Last updated: 21 February, 2012

Vandals daub death threats on Jerusalem church

Attackers daubed death threats on the walls of the Baptist House church in central Jerusalem overnight and vandalised three cars parked nearby in the latest “price tag” hate crime, Israeli police said on Monday.

“Anti-Christian graffiti was found on the walls of the Baptist church and the tyres of three cars parked nearby were slashed,” said police spokesman Micky Rosenfeld of the church on Narkis Street in west Jerusalem.

The Hebrew-language graffiti was written on the exterior walls, with slogans reading: “We will crucify you” and “Death to Christianity,” an AFP correspondent said.

They also included crude insults about Jesus and his mother Mary, he said.

Chad Knight, business manager for the Baptist Convention of Israel, told AFP the church was appalled by the attack.

“The people who did this knew what they were doing. These things call into question the core beliefs of Christianity,” he said.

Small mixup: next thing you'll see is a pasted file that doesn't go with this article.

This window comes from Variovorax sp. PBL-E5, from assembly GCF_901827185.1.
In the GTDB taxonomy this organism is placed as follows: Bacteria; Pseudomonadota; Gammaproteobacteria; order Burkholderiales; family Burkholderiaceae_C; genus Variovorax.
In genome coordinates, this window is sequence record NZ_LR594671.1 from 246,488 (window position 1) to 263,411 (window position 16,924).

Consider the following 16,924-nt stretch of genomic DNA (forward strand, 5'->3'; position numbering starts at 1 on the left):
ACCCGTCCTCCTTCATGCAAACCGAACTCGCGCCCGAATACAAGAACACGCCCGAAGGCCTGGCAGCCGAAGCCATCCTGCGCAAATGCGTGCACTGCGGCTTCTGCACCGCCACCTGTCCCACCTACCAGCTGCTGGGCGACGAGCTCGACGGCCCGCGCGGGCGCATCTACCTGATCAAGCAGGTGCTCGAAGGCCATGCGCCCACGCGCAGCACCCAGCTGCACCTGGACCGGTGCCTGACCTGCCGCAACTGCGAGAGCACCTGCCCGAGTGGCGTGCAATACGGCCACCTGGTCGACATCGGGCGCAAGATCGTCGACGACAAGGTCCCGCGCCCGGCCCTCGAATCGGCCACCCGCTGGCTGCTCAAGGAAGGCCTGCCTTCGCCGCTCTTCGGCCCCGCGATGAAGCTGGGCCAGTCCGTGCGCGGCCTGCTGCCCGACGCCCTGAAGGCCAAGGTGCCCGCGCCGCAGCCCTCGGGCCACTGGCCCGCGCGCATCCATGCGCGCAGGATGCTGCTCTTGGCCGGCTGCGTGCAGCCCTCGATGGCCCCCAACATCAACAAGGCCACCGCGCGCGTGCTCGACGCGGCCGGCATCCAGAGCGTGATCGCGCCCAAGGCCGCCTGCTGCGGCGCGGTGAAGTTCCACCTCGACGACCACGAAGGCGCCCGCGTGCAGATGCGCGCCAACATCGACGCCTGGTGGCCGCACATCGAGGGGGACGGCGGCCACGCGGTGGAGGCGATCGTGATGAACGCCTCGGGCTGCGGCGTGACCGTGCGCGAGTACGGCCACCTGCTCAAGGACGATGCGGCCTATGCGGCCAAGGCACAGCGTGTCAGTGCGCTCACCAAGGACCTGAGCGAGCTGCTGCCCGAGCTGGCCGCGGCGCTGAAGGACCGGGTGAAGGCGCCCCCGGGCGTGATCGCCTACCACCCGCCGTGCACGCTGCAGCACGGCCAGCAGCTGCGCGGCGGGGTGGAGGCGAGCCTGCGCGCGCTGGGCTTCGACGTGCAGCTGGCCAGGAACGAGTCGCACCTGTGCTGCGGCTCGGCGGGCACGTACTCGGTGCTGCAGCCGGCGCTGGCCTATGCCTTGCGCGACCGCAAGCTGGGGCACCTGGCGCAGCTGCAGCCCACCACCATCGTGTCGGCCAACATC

“We are just appalled by them and call on the authorities to take action to find those responsible as quickly as possible.”

The Latin patriarchate of Jerusalem, the highest Catholic authority in the Holy Land, also condemned “these acts hostile to Christians” and called for Israeli authorities “to better educate society” against fanaticism.

A week ago, anti-Arab graffiti was sprayed on the walls of a bilingual Jewish-Arab school in Jerusalem in what was the second such attack on the establishment in less than a week.

“Price tag” is a euphemism for revenge hate crimes by Israeli extremists, which normally target Palestinians and Arabs and tend to involve the torching and vandalism of cars, mosques and olive trees.

But in the past few months, the attacks have widened in scope and also targeted the Israeli army, Israeli anti-settlement activists and more recently several churches.

Despite the rising number of attacks, the perpetrators are rarely caught and Israeli police say they are often unable to press charges given the lack of evidence.

Last year, police handed 65 indictments to extremists suspected of assault or for causing property damage in price tag attacks.